My Introduction to Meditation

This letter was written by a meditator in prison.
The author reflects on his/her introduction to meditation.

Let me introduce myself: my name is B. V. and I am a prisoner in the prison in Prato [ed: Italy] with a sentence so heavy as to be unpronounceable. In my opinion it offends the dignity of man.

Even though I am held in such a 'dark' and 'gloomy' place, my friend N. introduced me to his teacher who then became our leader in discovering the wonderful world of meditation. I must add that I had never practiced meditation before, partly because I had no faith in such a practice and did not believe it could be of help. Thus, when N. asked me if I wanted to try this experience called meditation, I accepted rather diffidently because I was sceptical about the good it could do. In spite of all these doubts, one Monday, which I now regard as rather special, we met and were taught how to exercise the mind and strengthen our faith with this religious practice. What our leader said that day was: "You must free your mind of all thoughts, relax your body and breathe gently, then repeat calmly the word Maranatha." I asked: "What else should we do? Will we feel anything?" The answer came, with a smile: "All you have to do is to repeat Maranatha. The rest will come naturally." Indeed, after meditating for about thirty minutes in a group, including T. and N., nothing happened in particular that day; I received no special sensation that might have helped me change my views or, at least, shake my convictions.

After our session that day, there were others until one day our leader suggested we try to practice this moment of silent prayer twice a day for twenty to thirty minutes. I tried this repeatedly, partly out of curiosity, partly to please our leader and partly because I felt I needed to do so. Yes, I am being absolutely sincere, I did so wish to improve my condition as a prisoner that I would have tried any experiment that promised relief.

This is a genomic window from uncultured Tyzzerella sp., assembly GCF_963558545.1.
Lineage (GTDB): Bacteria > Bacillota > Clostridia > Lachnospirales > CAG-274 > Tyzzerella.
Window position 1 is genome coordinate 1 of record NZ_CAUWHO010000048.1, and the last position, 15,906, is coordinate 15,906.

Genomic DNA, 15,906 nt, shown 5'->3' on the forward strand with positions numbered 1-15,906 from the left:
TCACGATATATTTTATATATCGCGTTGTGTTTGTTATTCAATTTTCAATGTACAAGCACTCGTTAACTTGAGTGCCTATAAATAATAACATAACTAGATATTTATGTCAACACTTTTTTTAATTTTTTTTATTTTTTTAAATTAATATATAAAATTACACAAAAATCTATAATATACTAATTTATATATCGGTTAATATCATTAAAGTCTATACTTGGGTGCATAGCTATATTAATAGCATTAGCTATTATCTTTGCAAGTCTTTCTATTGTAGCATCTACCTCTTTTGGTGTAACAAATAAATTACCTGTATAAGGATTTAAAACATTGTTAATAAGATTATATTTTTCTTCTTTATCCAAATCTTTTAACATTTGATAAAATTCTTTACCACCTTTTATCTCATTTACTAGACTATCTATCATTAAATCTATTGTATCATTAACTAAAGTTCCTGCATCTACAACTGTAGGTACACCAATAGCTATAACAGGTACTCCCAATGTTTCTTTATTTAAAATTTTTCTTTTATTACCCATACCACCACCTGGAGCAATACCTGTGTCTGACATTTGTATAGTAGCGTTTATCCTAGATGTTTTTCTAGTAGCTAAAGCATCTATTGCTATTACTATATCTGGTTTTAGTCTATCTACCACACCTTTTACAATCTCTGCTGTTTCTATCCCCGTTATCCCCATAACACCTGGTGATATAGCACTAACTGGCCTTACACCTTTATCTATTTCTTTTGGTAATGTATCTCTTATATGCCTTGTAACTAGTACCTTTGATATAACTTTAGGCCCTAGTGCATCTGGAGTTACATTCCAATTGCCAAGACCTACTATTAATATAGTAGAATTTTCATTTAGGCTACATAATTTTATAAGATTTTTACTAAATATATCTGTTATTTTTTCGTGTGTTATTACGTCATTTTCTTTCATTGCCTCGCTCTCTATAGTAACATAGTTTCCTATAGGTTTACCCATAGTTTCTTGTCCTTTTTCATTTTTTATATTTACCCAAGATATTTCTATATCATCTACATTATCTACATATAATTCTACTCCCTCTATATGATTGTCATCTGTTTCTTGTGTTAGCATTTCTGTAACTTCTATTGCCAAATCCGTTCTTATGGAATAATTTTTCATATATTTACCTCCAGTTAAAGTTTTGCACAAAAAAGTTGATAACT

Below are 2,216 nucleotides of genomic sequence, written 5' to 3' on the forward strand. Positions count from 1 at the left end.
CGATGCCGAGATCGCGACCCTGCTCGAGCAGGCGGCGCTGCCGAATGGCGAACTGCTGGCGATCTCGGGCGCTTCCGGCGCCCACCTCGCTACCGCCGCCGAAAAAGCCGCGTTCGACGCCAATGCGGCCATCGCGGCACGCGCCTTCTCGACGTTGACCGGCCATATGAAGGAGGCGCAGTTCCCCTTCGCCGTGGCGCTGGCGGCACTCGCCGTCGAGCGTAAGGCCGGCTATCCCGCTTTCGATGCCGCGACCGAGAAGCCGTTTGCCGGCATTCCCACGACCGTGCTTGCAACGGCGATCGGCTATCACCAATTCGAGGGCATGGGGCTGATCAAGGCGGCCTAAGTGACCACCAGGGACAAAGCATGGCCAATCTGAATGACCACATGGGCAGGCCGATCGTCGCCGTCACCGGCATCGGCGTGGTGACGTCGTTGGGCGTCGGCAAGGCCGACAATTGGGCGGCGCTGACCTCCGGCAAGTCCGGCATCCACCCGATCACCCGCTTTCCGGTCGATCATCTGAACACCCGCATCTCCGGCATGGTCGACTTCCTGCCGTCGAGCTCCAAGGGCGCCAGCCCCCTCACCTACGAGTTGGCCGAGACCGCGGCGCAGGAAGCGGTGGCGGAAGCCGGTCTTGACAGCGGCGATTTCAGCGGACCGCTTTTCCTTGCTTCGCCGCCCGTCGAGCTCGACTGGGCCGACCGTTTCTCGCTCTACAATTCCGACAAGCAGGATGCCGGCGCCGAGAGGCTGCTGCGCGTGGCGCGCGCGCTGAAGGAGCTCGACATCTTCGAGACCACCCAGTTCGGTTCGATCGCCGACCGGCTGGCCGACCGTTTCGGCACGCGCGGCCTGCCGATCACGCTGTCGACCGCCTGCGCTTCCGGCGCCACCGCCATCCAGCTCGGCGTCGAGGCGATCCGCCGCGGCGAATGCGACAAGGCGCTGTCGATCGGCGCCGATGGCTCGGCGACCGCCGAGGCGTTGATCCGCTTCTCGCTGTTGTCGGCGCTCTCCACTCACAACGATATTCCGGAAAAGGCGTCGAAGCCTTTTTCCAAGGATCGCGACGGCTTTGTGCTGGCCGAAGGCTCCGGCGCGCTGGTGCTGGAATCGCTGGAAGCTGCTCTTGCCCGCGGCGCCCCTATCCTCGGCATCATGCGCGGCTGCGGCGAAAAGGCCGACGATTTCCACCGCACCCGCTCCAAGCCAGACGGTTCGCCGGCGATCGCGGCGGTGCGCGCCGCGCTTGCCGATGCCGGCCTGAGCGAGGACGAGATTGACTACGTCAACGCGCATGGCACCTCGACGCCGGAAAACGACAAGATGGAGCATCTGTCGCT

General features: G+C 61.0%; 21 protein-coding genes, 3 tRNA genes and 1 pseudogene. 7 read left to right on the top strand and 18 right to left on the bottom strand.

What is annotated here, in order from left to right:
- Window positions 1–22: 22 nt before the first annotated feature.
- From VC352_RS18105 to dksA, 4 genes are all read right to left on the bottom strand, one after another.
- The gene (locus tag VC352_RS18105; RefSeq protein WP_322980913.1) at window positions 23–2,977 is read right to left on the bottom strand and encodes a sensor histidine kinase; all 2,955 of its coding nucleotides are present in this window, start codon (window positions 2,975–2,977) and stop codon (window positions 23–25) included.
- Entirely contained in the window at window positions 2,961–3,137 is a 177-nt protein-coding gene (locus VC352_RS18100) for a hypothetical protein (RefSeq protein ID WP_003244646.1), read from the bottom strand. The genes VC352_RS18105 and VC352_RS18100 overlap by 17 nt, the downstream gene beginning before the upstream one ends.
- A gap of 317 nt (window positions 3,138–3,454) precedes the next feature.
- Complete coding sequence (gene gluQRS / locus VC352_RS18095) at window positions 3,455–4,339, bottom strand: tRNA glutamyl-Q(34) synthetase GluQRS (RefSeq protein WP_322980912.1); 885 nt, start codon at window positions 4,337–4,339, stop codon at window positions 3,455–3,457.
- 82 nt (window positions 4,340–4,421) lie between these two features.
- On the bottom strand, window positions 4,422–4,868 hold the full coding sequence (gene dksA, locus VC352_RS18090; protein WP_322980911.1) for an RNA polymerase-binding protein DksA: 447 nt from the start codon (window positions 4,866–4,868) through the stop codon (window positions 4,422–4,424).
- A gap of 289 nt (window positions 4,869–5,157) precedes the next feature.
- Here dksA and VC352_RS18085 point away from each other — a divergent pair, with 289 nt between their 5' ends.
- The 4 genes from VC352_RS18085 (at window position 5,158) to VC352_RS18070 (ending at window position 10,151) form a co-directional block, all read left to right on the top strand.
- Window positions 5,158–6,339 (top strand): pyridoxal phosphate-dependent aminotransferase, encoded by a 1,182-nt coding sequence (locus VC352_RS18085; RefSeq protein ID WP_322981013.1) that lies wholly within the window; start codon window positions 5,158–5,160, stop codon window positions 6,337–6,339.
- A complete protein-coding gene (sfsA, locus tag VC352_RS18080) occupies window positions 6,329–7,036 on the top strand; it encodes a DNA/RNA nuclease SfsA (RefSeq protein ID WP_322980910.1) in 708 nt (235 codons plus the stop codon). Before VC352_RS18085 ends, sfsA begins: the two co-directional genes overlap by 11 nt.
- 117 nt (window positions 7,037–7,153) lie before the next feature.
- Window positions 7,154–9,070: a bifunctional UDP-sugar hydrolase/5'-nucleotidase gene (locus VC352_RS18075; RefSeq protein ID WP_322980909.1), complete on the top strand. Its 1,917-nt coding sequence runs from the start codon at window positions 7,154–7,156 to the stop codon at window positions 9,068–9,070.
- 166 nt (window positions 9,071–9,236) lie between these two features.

At first I meditated now and then, at irregular intervals, then with more and more regularity, and now I do so at every suitable moment: while I am running; or when I try to relax quietly on my bed; or even when I am waiting for a medical check up, for example; or before my family comes to visit me. Any occasion can be the right moment.

What are the benefits of meditation? I feel closer to Our Lord. If before I felt rather uncertain, this feeling is evaporating. My character, which is slightly cantankerous, is softening. I no longer smoke, after thirty years of this 'honourable activity.' Indeed, although I am now forty-five, I have to confess that I started smoking when I was ten.

Meditation has slowly improved me day by day, as Our Lord wishes, making me a more suitable instrument for God's will. I hope everyone may benefit from meditation and obtain the results they desire.

Thanks be to God N. has left prison having completed his sentence. T. is still overwhelmed by anxiety, but I am sure that sooner or later Our Lord, who is the God of victory, of joy and happiness, will not allow the darkness to prevail over the light. I pray and I hope this may happen as soon as possible. The Lord is behind the door. It is up to us to accept this and to open that door.

I am grateful for having been introduced to meditation. Alleluyah!

-B. V.

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